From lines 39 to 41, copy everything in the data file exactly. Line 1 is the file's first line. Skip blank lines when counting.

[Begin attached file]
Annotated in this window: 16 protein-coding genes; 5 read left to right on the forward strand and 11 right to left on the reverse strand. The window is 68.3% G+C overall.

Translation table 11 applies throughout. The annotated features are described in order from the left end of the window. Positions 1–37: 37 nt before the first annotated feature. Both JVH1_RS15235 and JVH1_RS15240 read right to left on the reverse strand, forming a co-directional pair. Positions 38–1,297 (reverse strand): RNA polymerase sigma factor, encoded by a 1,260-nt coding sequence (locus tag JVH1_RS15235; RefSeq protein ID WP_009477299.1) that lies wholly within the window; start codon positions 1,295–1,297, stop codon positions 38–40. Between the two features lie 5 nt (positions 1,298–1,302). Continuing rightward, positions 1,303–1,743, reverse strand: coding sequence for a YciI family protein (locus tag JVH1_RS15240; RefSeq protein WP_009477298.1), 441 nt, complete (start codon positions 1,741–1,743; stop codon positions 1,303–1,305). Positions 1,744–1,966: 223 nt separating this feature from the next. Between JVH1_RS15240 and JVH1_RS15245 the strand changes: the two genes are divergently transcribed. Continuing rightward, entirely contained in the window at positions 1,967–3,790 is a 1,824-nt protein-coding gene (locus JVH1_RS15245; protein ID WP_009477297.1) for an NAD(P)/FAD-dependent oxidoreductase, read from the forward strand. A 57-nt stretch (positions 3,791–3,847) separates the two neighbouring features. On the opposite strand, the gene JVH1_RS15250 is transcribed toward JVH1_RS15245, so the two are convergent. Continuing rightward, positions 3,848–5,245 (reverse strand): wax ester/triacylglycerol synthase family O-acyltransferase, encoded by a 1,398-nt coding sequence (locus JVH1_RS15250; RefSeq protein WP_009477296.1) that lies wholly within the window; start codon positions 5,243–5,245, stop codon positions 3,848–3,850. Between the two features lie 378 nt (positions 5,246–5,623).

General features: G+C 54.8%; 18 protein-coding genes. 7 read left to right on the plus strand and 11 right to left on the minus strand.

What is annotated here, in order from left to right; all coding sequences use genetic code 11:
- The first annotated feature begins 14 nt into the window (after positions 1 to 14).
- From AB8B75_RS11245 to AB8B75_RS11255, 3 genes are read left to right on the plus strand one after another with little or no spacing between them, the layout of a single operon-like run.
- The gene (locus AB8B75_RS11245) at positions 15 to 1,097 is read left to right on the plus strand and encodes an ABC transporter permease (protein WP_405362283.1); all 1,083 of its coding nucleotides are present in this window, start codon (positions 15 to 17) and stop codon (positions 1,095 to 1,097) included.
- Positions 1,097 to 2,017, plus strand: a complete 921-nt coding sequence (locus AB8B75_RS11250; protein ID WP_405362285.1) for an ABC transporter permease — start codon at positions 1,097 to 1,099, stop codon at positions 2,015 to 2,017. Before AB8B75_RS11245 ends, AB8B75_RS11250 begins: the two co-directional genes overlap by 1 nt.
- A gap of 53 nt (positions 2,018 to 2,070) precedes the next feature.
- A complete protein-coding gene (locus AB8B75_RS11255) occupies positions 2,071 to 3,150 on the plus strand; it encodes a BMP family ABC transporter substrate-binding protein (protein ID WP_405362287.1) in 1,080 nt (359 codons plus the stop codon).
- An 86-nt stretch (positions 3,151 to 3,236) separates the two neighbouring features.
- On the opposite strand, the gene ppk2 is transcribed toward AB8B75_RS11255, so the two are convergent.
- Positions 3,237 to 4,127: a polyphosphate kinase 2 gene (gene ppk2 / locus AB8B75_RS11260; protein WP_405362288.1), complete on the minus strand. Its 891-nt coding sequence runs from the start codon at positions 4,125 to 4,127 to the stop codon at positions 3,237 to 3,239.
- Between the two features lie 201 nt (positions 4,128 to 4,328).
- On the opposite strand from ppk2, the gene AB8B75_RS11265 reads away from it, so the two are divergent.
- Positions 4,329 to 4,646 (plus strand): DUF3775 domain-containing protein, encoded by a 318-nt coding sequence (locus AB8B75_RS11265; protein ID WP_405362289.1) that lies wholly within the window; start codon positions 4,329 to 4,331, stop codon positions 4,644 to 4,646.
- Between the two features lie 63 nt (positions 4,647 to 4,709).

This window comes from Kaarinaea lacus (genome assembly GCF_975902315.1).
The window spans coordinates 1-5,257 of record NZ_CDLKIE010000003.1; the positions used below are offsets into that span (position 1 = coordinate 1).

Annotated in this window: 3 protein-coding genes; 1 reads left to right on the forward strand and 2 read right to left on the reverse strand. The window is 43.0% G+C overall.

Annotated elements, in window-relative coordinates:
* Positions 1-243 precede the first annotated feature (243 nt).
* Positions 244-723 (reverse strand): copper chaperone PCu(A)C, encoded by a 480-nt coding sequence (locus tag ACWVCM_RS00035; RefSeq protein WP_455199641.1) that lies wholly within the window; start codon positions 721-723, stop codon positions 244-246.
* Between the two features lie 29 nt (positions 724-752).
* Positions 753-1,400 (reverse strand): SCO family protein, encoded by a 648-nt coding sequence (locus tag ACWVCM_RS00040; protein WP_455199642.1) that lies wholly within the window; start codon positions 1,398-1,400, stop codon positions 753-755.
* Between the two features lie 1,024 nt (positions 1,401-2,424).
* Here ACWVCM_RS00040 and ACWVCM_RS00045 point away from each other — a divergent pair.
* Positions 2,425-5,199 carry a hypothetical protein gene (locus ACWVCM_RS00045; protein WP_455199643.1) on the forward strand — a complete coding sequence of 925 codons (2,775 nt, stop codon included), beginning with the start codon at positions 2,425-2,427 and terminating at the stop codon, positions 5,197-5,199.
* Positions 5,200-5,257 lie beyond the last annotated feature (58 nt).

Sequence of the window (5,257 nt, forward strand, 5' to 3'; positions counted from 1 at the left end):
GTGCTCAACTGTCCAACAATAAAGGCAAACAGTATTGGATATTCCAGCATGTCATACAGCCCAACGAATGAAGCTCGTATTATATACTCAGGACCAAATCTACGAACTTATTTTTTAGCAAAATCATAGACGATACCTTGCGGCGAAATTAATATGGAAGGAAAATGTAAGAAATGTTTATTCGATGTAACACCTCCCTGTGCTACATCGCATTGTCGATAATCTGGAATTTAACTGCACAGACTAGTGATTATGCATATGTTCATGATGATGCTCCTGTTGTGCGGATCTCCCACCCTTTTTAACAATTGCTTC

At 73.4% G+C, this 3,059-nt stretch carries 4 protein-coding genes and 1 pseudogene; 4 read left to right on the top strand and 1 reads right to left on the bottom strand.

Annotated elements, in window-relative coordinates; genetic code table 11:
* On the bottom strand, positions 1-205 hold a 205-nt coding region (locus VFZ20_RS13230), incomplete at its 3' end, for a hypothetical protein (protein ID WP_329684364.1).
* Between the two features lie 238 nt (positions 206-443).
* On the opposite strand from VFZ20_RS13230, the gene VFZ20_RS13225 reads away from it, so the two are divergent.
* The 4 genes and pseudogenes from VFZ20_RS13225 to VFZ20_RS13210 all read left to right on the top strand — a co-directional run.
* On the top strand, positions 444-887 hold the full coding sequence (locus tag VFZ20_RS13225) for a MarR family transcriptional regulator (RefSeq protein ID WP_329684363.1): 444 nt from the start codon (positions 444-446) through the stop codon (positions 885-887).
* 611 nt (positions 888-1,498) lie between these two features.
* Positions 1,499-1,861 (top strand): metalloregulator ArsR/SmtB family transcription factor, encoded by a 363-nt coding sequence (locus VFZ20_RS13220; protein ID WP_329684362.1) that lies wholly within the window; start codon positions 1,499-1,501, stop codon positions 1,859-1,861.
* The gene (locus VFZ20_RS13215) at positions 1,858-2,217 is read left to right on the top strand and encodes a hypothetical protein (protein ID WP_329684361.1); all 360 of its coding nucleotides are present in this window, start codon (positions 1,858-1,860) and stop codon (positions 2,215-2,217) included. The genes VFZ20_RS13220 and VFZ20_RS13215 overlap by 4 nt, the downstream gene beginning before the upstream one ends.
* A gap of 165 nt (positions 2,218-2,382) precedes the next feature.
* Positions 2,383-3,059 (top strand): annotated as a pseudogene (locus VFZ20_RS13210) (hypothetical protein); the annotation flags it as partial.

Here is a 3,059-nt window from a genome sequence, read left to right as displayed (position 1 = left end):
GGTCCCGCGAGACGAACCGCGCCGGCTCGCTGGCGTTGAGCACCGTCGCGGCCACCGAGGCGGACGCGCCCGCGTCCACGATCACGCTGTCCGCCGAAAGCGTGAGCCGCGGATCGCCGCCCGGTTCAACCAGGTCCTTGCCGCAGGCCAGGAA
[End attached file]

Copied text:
* 611 nt (positions 888-1,498) lie between these two features.
* Positions 1,499-1,861 (top strand): metalloregulator ArsR/SmtB family transcription factor, encoded by a 363-nt coding sequence (locus VFZ20_RS13220; protein ID WP_329684362.1) that lies wholly within the window; start codon positions 1,499-1,501, stop codon positions 1,859-1,861.
* The gene (locus VFZ20_RS13215) at positions 1,858-2,217 is read left to right on the top strand and encodes a hypothetical protein (protein ID WP_329684361.1); all 360 of its coding nucleotides are present in this window, start codon (positions 1,858-1,860) and stop codon (positions 2,215-2,217) included. The genes VFZ20_RS13220 and VFZ20_RS13215 overlap by 4 nt, the downstream gene beginning before the upstream one ends.